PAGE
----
Sunday, 22 January 2012

Revealing the naked wisdom of the stars

Master drummer (and polymath electronic music maker/artist) Roy Berry has posted a very entertaining blog post on his early musical influences and output, which contains a couple of rare treasures from the early '90s. I alluded to both of these in this post two years ago, and it's great to find them now available for wider enjoyment: An All-Gourd Band and Bob's Lead Hyena.

Trey Harrison and an All-Gourd Band - "O My Calabash" - As I described in my earlier post, this was an impromptu freak-out featuring Mark Gooch on gourd flute and gourd saxophone (both of which he had made), the late and much-lamented Craig Shindler on a calabash electric bass (also by Gooch), Lee Swets on Fender bass, Roy Berry on drums, Trey Harrison on vocals, and me on a gourd fiddle made for me by Jack Adcock. The text is from a Polynesian poem in praise of the calabash as an essential navigation device on the open seas. ("Oh my calabash, revealing the naked wisdom of the stars/Oh my calabash, bringing me a brother's life-saving love!") This was released on Loverly, and on the flipside was a very credible straightforward rendition of "Polkadots & Moonbeams" with Trey on vocals, John McClure on some very tasty guitar, Doug Easley on bass, and Kurt Ruleman on drums.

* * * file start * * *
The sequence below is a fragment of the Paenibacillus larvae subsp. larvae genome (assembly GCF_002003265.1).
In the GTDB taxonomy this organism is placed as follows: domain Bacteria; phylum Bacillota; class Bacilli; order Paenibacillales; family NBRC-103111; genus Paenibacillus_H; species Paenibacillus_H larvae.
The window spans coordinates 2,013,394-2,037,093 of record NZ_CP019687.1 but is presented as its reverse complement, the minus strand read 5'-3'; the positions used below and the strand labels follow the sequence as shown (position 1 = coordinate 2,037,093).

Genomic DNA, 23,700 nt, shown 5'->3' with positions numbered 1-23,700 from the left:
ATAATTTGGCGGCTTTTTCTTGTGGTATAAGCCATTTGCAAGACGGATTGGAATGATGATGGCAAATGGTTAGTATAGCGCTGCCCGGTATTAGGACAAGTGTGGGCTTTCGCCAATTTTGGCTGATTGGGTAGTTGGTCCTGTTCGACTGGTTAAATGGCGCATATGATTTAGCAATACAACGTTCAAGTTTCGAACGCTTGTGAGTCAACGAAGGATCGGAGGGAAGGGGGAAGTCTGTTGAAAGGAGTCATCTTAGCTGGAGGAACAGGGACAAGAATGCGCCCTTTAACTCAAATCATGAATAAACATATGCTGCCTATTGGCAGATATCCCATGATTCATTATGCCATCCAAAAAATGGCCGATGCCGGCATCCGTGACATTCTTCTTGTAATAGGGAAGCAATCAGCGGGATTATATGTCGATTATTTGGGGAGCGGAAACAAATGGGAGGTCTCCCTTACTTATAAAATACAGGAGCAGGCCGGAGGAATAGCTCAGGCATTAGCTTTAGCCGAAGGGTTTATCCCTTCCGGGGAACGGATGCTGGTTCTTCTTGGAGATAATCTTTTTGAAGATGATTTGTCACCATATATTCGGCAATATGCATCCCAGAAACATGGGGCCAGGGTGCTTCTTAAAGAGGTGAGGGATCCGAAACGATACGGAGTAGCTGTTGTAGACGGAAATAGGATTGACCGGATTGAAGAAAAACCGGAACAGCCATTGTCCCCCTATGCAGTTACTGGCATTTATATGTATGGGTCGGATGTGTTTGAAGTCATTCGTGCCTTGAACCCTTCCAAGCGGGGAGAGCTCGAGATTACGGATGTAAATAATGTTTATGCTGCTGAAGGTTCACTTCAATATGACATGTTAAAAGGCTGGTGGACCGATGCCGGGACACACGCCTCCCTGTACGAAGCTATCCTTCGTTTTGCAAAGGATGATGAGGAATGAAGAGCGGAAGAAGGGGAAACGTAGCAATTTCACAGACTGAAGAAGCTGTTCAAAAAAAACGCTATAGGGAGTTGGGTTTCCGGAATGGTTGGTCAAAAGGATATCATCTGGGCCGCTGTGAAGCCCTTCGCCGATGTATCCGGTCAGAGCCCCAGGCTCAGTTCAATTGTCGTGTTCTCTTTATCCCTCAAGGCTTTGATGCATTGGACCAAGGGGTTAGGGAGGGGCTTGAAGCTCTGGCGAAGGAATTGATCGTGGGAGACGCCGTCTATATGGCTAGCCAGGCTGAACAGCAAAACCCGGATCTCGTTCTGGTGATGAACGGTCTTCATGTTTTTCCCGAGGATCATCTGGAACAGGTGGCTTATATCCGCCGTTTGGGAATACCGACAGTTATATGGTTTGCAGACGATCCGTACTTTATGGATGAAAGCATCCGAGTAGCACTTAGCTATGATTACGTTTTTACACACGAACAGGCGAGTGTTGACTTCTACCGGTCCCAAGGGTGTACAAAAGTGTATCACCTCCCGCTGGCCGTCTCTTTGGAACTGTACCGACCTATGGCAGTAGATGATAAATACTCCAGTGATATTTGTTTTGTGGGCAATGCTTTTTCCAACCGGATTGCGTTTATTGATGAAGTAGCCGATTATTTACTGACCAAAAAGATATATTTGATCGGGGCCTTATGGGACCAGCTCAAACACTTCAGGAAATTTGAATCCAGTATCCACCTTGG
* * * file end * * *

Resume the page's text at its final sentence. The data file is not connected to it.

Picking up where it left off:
Bob's Lead Hyena - "Jelly" - For my money, this was the most interesting band in Memphis in the early '90s, though sadly it was also among the shortest-lived. When Johnny Williams (bass) moved away, I filled in for a couple of rehearsals and one gig, as I recall, mainly (I think) because I knew all the material from a live recording I had of a set they had played on WEVL. "Jelly" was always my favorite, but I was also partial to a song called "Birthday Pony" ("Feeling like a pony at a birthday party/People payin' money just to ride me around."). Jim Duckworth had also left the band by this time, leaving a more stripped down sound, but also without the wild flights of epic guitar which characterized the first incarnation of the band. I always thought he and guitarist Mark Gooch were perfect foils for one another. I have no idea when this recording was made, but there is clearly no Duckworth here. Gooch's guitar phrasing is trippy and beautiful, as was always typical of his playing. As far as I can tell, the personnel here would be Gooch (guitar), Roy Berry (drums), Johnny Williams (bass) and Stoten Outlan (vocals), one of Memphis' most underrated front men.

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